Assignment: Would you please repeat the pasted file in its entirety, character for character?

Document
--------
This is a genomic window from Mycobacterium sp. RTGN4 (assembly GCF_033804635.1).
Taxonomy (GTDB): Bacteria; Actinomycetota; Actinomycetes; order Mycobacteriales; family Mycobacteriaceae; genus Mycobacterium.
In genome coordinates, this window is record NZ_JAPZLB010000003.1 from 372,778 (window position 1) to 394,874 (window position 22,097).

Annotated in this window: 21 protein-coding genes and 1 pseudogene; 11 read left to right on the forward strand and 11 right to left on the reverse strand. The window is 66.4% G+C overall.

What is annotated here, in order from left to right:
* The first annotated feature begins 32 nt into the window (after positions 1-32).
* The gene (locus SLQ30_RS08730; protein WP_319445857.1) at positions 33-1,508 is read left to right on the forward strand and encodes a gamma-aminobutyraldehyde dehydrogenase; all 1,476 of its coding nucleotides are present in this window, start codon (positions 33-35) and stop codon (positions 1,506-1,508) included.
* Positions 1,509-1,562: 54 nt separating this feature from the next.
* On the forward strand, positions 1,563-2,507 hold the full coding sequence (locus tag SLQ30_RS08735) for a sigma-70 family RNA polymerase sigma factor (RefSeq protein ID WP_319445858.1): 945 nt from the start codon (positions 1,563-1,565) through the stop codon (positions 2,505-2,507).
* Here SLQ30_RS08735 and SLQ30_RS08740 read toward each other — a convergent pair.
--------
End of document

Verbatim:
This is a genomic window from Mycobacterium sp. RTGN4 (assembly GCF_033804635.1).
Taxonomy (GTDB): Bacteria; Actinomycetota; Actinomycetes; order Mycobacteriales; family Mycobacteriaceae; genus Mycobacterium.
In genome coordinates, this window is record NZ_JAPZLB010000003.1 from 372,778 (window position 1) to 394,874 (window position 22,097).

Annotated in this window: 21 protein-coding genes and 1 pseudogene; 11 read left to right on the forward strand and 11 right to left on the reverse strand. The window is 66.4% G+C overall.

What is annotated here, in order from left to right:
* The first annotated feature begins 32 nt into the window (after positions 1-32).
* The gene (locus SLQ30_RS08730; protein WP_319445857.1) at positions 33-1,508 is read left to right on the forward strand and encodes a gamma-aminobutyraldehyde dehydrogenase; all 1,476 of its coding nucleotides are present in this window, start codon (positions 33-35) and stop codon (positions 1,506-1,508) included.
* Positions 1,509-1,562: 54 nt separating this feature from the next.
* On the forward strand, positions 1,563-2,507 hold the full coding sequence (locus tag SLQ30_RS08735) for a sigma-70 family RNA polymerase sigma factor (RefSeq protein ID WP_319445858.1): 945 nt from the start codon (positions 1,563-1,565) through the stop codon (positions 2,505-2,507).
* Here SLQ30_RS08735 and SLQ30_RS08740 read toward each other — a convergent pair.